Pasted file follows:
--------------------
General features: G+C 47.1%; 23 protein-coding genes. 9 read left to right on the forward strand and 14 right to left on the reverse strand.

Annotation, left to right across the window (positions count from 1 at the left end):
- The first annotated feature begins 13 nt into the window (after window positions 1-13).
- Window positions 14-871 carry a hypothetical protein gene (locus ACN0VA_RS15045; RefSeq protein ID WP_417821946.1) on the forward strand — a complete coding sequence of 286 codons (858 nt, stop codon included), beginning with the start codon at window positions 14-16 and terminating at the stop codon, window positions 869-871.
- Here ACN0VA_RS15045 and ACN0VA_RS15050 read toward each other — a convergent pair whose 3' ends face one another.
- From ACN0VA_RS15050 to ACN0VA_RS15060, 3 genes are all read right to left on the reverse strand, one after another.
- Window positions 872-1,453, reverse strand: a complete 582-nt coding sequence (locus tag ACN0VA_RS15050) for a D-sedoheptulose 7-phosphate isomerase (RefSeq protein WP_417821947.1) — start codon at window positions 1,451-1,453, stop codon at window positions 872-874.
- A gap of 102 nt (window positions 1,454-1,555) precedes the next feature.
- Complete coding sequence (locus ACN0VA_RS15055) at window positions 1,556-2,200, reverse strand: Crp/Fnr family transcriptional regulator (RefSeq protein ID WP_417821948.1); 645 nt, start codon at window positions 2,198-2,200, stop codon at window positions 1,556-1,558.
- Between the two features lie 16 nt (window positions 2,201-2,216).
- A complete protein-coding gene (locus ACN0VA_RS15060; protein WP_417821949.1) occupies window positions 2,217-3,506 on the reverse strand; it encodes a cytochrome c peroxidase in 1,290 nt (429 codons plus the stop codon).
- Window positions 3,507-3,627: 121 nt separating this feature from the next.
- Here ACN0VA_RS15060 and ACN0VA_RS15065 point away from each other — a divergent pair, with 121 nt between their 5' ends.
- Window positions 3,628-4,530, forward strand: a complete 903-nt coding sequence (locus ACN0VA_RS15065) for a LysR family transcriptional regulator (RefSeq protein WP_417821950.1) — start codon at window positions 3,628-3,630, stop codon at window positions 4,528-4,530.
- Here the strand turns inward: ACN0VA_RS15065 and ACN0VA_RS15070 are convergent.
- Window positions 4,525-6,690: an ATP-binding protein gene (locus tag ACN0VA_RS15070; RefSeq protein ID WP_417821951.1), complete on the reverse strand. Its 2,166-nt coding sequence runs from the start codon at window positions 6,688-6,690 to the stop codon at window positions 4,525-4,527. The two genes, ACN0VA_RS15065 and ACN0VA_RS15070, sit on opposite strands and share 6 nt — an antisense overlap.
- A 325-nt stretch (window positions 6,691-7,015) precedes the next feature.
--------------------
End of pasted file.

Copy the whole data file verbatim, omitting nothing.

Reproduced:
General features: G+C 47.1%; 23 protein-coding genes. 9 read left to right on the forward strand and 14 right to left on the reverse strand.

Annotation, left to right across the window (positions count from 1 at the left end):
- The first annotated feature begins 13 nt into the window (after window positions 1-13).
- Window positions 14-871 carry a hypothetical protein gene (locus ACN0VA_RS15045; RefSeq protein ID WP_417821946.1) on the forward strand — a complete coding sequence of 286 codons (858 nt, stop codon included), beginning with the start codon at window positions 14-16 and terminating at the stop codon, window positions 869-871.
- Here ACN0VA_RS15045 and ACN0VA_RS15050 read toward each other — a convergent pair whose 3' ends face one another.
- From ACN0VA_RS15050 to ACN0VA_RS15060, 3 genes are all read right to left on the reverse strand, one after another.
- Window positions 872-1,453, reverse strand: a complete 582-nt coding sequence (locus tag ACN0VA_RS15050) for a D-sedoheptulose 7-phosphate isomerase (RefSeq protein WP_417821947.1) — start codon at window positions 1,451-1,453, stop codon at window positions 872-874.
- A gap of 102 nt (window positions 1,454-1,555) precedes the next feature.
- Complete coding sequence (locus ACN0VA_RS15055) at window positions 1,556-2,200, reverse strand: Crp/Fnr family transcriptional regulator (RefSeq protein ID WP_417821948.1); 645 nt, start codon at window positions 2,198-2,200, stop codon at window positions 1,556-1,558.
- Between the two features lie 16 nt (window positions 2,201-2,216).
- A complete protein-coding gene (locus ACN0VA_RS15060; protein WP_417821949.1) occupies window positions 2,217-3,506 on the reverse strand; it encodes a cytochrome c peroxidase in 1,290 nt (429 codons plus the stop codon).
- Window positions 3,507-3,627: 121 nt separating this feature from the next.
- Here ACN0VA_RS15060 and ACN0VA_RS15065 point away from each other — a divergent pair, with 121 nt between their 5' ends.
- Window positions 3,628-4,530, forward strand: a complete 903-nt coding sequence (locus ACN0VA_RS15065) for a LysR family transcriptional regulator (RefSeq protein WP_417821950.1) — start codon at window positions 3,628-3,630, stop codon at window positions 4,528-4,530.
- Here the strand turns inward: ACN0VA_RS15065 and ACN0VA_RS15070 are convergent.
- Window positions 4,525-6,690: an ATP-binding protein gene (locus tag ACN0VA_RS15070; RefSeq protein ID WP_417821951.1), complete on the reverse strand. Its 2,166-nt coding sequence runs from the start codon at window positions 6,688-6,690 to the stop codon at window positions 4,525-4,527. The two genes, ACN0VA_RS15065 and ACN0VA_RS15070, sit on opposite strands and share 6 nt — an antisense overlap.
- A 325-nt stretch (window positions 6,691-7,015) precedes the next feature.